by Tom Finan, Executive Director, Construction Forum STL
Sometimes the hardest, most seemingly thankless things in which we are involved can have the biggest impact. In December, Construction Forum STL hosted a program "Opioids, a Building Epidemic".
The program was the project of my good friend and Forum Board of Advisors Member Dr. John Gaal, director of training and workforce development for the STL/KC Carpenters Regional Council.
It was a tough program to promote and a tougher one to watch, but there are signs that John had the right idea and that the effort to destigmatize opium addiction, which affects more people in construction than in any other industry, is having an impact.
Last past week Bloomberg BNA reporter Sean Forbes called the Forum office after reading about our December “Opioids: A Building Epidemic Program” on ConstructForSTL.org and viewing the video on our website. Sean had been working on an article for about two weeks for Bloomberg’s law and construction newsletters.
He began his article for Bloomberg Law Daily Labor Report by writing about Don Willey, who was on our panel.
"Don Willey is familiar with the miserable statistics on the opioid epidemic, one that hits the construction industry harder than any other. He also knows the issue first-hand. His son died of a heroin overdose last year.
"When you've got a heroin addict in the family, you don't see the macro," said Willey...
"But after that loss Willey recognized the issue and went beyond the personal. which sparked him to launch a conference for his union focused on the opioid conference."
Angie Taylor, director of the Midwest Region Laborers' Health and Safety Fund, told Sean of Bloomberg BNA that the conference suggested strategies focusing on better ergonomic practices to reduce chronic injuries that lead to opioid addiction, the need to think of addiction as a chronic disease and offering resources for family members of addicts.
"Peas and Carrots"
I have called the opioids Forum program our “peas and carrots” program, because we had to push to get attendance that was half to two-thirds what we have seen at other programs. At the same time it was by far the most impactful program that we have seen in the history of the Forum. I will be forever grateful to John Gaal for pushing me (for months) to do this program.
Sean Forbes wrote: "The construction industry is already dealing with a skilled labor crunch, so businesses and unions have a strong interest in helping struggling workers, Tom Finan, executive director of Construction Forum STL, told Bloomberg BNA. His group -- a coalition of construction stakeholders in the St. Louis area--devoted its last forum of 2016 to the epidemic.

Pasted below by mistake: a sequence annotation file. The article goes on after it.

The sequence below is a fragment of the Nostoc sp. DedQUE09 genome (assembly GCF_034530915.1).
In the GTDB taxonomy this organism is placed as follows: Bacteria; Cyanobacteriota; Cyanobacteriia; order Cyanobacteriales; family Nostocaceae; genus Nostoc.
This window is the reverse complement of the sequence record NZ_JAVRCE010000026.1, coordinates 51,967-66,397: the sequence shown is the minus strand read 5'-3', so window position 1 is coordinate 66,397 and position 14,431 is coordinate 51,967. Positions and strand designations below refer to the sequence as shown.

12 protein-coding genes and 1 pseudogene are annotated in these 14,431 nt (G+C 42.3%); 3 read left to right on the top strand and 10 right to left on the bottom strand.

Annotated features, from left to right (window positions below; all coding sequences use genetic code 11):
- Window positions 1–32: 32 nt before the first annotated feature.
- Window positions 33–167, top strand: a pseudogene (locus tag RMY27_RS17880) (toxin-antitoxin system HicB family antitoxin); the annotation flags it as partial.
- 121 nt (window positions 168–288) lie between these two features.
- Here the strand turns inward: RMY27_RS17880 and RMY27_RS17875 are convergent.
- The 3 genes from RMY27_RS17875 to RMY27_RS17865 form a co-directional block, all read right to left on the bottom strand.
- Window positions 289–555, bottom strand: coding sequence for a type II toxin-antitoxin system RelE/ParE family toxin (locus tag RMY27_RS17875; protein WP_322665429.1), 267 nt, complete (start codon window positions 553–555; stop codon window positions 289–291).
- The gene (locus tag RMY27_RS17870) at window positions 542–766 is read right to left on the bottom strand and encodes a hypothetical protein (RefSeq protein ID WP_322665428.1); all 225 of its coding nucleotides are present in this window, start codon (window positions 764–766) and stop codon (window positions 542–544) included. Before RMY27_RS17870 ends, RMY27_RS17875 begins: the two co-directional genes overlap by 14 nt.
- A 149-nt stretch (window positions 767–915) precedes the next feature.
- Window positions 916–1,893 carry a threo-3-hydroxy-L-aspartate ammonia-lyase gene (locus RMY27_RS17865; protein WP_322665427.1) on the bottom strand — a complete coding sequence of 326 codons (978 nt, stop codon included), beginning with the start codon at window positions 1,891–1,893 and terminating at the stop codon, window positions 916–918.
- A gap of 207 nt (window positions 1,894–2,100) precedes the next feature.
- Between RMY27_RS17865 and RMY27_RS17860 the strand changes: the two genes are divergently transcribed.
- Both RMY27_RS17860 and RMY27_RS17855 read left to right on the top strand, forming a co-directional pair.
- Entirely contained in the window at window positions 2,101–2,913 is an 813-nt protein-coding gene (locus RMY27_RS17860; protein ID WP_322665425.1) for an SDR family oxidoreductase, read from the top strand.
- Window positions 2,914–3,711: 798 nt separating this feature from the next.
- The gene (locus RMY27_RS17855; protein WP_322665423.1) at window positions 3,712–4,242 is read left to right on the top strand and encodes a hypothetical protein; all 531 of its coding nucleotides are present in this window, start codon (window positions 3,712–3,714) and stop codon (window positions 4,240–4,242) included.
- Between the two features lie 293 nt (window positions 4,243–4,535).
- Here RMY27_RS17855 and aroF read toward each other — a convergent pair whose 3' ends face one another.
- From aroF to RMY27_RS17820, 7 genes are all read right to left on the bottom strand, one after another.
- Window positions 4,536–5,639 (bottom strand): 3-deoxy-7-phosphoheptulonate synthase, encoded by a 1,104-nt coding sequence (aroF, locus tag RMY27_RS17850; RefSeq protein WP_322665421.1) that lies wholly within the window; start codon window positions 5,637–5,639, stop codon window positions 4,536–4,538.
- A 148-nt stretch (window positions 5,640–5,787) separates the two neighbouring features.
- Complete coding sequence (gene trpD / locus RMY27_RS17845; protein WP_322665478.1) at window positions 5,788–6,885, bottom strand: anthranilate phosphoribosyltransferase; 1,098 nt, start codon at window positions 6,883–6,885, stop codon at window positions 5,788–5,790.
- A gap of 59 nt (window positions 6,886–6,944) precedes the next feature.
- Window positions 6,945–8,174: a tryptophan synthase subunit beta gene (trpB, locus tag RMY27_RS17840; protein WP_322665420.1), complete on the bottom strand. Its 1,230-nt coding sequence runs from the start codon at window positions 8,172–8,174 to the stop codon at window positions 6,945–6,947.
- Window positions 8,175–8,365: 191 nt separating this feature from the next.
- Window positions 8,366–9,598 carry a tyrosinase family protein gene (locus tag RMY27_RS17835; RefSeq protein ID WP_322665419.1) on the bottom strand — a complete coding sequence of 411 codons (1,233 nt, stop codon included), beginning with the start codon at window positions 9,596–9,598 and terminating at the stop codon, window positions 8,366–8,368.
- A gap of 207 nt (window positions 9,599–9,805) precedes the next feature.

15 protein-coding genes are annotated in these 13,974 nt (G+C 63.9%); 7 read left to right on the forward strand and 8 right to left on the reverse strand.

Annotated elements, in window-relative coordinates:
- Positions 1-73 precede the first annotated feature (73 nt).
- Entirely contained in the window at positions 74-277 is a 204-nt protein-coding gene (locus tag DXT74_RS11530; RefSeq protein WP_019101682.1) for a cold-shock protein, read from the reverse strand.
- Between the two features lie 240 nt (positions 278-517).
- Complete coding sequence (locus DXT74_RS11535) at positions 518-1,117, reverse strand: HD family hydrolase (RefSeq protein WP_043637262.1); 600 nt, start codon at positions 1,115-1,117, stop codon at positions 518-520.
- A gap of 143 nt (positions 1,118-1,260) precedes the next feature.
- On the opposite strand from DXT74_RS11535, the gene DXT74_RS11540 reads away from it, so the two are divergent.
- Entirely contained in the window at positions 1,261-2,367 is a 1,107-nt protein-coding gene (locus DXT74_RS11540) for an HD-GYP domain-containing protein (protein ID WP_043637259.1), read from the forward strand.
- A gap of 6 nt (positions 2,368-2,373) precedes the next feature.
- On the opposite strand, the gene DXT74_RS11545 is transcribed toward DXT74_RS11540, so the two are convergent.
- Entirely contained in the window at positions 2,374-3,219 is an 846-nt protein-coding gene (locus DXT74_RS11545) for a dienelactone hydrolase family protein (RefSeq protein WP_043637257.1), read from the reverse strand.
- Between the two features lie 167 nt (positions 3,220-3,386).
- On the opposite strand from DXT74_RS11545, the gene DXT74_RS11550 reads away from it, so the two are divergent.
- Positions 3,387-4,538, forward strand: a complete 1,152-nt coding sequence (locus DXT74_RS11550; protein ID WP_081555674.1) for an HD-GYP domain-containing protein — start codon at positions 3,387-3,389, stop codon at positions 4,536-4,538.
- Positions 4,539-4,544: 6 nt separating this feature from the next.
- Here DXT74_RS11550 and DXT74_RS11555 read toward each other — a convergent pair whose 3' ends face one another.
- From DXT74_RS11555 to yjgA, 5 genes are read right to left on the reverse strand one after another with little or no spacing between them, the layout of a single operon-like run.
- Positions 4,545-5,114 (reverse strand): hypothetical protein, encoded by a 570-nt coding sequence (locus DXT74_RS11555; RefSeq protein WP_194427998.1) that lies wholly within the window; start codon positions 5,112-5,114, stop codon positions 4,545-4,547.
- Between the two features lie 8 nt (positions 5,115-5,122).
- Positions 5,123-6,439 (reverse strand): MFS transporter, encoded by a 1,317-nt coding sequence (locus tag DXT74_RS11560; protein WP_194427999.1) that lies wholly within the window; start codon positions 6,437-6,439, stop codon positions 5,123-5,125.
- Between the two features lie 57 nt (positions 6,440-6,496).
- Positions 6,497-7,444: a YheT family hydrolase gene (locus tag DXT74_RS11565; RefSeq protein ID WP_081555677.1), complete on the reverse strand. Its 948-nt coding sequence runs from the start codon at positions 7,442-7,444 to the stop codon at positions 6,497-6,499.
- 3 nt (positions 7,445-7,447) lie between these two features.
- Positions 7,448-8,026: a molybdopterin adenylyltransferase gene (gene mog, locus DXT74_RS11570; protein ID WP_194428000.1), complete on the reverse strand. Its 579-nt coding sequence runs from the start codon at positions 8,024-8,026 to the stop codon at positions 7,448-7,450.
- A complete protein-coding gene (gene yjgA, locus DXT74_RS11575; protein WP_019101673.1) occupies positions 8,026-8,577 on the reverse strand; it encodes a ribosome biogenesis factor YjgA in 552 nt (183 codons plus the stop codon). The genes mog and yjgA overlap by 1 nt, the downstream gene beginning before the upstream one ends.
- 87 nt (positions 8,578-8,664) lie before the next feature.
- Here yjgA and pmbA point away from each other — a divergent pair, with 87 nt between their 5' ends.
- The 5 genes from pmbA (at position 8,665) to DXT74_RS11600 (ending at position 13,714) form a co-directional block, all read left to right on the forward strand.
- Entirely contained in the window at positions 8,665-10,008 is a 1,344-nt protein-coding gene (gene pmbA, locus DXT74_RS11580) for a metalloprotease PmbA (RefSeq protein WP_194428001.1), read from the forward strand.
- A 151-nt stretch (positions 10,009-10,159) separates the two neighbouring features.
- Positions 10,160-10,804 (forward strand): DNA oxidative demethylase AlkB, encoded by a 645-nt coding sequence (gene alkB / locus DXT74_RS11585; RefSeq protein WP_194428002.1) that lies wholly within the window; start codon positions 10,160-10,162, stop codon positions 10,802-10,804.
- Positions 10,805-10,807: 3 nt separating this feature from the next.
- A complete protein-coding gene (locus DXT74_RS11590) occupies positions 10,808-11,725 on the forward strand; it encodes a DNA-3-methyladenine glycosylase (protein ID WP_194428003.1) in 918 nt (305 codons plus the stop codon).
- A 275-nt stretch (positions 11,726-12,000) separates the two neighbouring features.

Finan called the forum the ‘‘most gratifying’’ one since the organization was founded. Tackling the epidemic is ‘‘something that we need to do, to recognize the resource that we have in our people,’’ Finan said."
Awareness is First
Asked where construction efforts to fight addiction need to start John Gaal told Sean Bloomberg BNA, ‘First and foremost is awareness and the ability to have conversations’’ about addiction and mental health." The Carpenters include courses on mental health in its safety training requirements. Carpenter mentors must complete eight hours of "mental health first aid" training. Since October 2015, Gaal told Bloomberg BNA, the Carpenters Council's health and welfare program has paid $2.1 million in claims related to opioid-dependent diagnoses.
Sean was gracious enough to send us a copy of the newsletter that ran last as the online version is by subscription only. It will also be published in another Bloomberg BNA newsletter. In an email late last week he also addressed the following comments to those of us who helped him in his research:
"Many thanks for the conversations with all of you. Your perspectives were invaluable, so I much appreciate your time in talking with me. Although the article is short (all of our articles here are), it’s a distillation of nine pages of notes and about two weeks of research.
"By coincidence, I was talking about the article yesterday—when it was published in Daily Labor Report—with a friend at lunch. I had forgotten that when he was a teenager he had his own problems with drugs, so he immediately understood why addressing this issue is so important, within the industry and in society at large."
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